The focus of the Urban Environmental Management Project of the Institute for Global Environmental Strategies in 2005-2007 was on the opportunities and barriers for integration of global environmental concerns into local planning and management, taking greenhouse gas emission reduction as a distant but ultimate goal. Accordingly, the project builds its rationale on the common understanding that human activities in cities have profound environmental impacts far beyond city boundaries. Looking at the reality of developing country cities in Asia, it is obvious that global concerns are not a top priority for urban environmental managers. Environmental concerns in these cities often mean more immediate and pressing local issues such as poor sanitation and health problems, air and water pollution, and improper solid waste management.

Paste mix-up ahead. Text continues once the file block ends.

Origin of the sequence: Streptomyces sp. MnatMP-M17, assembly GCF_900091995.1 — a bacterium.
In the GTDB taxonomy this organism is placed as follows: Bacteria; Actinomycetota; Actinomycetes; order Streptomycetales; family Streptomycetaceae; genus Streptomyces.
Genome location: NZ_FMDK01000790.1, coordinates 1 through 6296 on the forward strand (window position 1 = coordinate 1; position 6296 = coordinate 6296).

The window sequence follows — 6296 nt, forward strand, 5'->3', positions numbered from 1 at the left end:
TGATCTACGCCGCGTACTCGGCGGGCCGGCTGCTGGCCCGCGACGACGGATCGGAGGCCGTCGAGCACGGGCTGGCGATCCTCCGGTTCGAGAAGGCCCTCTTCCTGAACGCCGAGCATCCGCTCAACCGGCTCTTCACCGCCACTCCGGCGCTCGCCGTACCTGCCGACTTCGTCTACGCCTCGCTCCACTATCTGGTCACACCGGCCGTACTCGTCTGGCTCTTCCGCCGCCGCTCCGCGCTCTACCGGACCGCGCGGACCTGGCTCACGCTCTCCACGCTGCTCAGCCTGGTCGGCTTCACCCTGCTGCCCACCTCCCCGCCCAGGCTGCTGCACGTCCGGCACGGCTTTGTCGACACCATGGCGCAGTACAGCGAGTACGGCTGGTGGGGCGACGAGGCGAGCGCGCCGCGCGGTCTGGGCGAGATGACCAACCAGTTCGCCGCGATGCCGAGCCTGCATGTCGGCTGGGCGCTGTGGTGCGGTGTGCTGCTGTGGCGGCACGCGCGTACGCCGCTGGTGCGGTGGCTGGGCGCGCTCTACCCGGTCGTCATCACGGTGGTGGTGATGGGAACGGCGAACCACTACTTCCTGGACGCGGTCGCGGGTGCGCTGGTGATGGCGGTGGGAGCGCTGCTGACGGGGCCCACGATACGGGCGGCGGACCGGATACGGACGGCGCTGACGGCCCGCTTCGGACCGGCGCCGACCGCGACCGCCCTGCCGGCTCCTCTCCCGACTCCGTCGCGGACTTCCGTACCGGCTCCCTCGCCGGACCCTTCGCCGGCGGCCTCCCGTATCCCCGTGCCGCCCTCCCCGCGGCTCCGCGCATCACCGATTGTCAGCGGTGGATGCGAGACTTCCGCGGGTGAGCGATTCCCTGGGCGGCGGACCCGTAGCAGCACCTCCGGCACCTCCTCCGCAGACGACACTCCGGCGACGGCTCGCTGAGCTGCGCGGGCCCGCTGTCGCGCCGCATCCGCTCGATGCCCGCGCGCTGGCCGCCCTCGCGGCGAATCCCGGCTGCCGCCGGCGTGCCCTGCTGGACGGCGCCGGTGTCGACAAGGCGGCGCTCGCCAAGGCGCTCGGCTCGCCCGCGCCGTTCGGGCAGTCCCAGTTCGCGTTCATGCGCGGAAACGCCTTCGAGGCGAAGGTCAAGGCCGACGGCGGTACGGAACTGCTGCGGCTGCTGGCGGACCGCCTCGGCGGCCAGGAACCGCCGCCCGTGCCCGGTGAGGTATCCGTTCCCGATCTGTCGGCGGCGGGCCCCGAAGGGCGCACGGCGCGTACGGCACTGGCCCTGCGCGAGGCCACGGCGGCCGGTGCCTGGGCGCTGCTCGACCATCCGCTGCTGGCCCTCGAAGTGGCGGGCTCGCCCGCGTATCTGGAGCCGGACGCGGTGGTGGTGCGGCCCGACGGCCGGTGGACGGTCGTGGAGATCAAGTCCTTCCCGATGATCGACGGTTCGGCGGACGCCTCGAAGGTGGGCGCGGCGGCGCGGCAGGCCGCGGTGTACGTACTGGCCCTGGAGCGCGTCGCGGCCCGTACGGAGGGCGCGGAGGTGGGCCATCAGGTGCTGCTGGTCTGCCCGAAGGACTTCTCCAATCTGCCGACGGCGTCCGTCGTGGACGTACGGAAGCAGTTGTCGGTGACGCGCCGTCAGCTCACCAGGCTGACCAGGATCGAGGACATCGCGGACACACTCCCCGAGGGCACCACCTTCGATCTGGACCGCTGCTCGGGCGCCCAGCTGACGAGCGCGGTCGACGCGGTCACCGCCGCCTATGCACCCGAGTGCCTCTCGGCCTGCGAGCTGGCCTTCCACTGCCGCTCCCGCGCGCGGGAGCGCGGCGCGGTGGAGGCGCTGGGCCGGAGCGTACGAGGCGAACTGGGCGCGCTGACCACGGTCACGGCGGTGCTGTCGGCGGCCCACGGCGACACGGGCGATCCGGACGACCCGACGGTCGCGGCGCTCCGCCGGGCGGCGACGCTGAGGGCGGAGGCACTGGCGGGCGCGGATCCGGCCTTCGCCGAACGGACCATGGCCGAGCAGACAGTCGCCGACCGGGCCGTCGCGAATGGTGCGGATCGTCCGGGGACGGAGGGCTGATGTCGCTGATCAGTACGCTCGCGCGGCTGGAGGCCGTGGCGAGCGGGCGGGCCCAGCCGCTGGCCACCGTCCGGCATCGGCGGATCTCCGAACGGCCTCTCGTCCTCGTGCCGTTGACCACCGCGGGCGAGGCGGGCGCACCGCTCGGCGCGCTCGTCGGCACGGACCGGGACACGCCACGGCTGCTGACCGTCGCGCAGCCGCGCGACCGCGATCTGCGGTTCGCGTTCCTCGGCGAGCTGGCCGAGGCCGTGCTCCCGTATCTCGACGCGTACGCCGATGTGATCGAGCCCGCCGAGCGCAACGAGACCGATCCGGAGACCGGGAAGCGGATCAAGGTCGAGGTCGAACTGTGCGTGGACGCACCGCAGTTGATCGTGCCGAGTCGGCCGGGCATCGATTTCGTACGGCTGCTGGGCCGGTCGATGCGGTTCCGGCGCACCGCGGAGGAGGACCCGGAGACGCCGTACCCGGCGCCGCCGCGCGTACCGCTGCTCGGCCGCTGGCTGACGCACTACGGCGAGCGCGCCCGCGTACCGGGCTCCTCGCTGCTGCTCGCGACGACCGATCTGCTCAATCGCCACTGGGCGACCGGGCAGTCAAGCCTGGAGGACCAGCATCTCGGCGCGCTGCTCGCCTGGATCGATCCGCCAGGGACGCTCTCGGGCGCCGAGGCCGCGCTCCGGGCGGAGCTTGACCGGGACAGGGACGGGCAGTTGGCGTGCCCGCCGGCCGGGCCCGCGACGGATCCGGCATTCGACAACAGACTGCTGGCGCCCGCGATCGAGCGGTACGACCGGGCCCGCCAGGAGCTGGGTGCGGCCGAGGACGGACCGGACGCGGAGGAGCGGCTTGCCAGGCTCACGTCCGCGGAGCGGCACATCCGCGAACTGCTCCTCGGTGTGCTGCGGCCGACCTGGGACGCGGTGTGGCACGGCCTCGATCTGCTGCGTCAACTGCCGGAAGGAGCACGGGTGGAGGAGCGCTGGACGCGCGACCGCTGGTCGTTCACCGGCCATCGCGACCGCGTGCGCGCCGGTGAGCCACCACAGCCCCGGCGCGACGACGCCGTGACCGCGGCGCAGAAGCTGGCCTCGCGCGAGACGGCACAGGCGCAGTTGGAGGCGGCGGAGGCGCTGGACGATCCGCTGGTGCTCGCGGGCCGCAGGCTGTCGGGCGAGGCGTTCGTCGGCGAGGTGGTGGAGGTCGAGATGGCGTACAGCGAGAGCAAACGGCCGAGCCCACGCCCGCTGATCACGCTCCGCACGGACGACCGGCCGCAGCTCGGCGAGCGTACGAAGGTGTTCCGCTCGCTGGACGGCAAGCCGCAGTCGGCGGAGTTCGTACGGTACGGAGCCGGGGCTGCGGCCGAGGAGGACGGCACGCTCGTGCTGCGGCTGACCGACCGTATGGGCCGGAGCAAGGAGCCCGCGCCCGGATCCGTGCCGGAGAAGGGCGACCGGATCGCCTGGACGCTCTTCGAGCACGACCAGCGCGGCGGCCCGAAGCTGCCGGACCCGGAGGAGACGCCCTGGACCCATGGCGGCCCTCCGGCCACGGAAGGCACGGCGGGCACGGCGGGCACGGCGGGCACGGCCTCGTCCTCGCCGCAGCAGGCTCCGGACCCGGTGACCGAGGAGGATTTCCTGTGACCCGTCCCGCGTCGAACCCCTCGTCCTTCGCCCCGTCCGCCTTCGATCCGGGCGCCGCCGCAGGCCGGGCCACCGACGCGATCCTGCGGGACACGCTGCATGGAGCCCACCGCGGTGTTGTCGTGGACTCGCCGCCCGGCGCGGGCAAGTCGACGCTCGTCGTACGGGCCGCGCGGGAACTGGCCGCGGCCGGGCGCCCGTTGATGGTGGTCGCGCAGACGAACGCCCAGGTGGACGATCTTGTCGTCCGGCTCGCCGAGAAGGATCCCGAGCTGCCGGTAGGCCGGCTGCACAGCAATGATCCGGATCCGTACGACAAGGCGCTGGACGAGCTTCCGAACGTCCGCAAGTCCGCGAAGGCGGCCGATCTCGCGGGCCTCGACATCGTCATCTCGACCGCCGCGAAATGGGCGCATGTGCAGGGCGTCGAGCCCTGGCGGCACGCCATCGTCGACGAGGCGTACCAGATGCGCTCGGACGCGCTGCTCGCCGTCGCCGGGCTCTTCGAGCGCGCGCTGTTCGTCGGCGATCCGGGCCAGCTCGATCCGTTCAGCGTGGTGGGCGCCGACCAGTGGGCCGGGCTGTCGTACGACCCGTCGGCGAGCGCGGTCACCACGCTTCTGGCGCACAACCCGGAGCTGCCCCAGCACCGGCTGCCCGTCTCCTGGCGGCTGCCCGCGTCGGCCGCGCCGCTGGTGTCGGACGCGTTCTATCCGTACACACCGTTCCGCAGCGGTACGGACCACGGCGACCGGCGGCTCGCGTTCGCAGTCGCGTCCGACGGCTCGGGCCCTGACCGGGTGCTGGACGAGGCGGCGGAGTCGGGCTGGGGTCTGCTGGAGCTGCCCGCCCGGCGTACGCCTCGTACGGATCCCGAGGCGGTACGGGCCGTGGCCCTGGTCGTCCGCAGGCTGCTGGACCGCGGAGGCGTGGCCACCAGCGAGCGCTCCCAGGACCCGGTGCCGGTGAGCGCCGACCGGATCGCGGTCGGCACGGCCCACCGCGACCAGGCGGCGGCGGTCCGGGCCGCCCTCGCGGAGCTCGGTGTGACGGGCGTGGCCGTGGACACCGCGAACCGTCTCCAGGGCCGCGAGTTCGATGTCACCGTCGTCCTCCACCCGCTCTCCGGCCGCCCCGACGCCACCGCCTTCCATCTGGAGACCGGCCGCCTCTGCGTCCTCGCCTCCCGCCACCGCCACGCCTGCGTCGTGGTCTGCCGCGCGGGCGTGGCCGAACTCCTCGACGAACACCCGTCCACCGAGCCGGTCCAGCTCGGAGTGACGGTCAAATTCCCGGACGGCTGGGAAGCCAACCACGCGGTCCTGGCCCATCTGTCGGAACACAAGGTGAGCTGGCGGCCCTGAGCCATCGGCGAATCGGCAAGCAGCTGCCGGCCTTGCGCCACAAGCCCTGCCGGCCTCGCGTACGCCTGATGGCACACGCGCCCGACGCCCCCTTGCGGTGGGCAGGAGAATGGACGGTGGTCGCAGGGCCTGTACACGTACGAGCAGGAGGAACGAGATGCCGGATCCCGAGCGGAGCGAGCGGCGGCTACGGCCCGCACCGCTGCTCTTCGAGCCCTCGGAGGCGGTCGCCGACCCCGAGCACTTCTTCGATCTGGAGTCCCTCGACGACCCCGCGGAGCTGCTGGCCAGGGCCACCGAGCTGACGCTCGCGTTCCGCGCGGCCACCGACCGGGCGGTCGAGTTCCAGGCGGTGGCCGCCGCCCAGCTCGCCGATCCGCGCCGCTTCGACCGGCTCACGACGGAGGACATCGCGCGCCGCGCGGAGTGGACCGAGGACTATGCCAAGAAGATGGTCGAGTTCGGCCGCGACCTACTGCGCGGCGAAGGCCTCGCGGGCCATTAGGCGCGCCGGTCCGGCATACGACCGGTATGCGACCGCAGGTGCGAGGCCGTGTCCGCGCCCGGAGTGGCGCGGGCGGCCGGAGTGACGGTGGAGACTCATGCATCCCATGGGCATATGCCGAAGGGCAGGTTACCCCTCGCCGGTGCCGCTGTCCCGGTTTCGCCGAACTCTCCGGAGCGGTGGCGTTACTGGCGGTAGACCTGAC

Thus, the third phase research of the project (Apr. 2004 - Mar. 2007) aimed to explore the ways of bringing global environmental concerns into local environmental management in developing country cities in Asia. Air pollution control in the transportation sector, the title of this report, was one of the strategic targets set under this overall objective.This report is a compilation of studies conducted under this strategic target.
This report first introduces the background and objectives of the third phase research of the project on the transportation sector. The second chapter provides an overview of transport and environment in Asian Cities. The third chapter illustrates the rationale of the scoping of focus policy areas and selection of case studies. The fourth chapter consists of six case studies and one comparative analysis on policies related to transport and environment in Asian cities. The last chapter summarises the findings of the studies and discusses the barriers and opportunities of the air pollution control in the transportation sector, concluding with the perspectives for future research.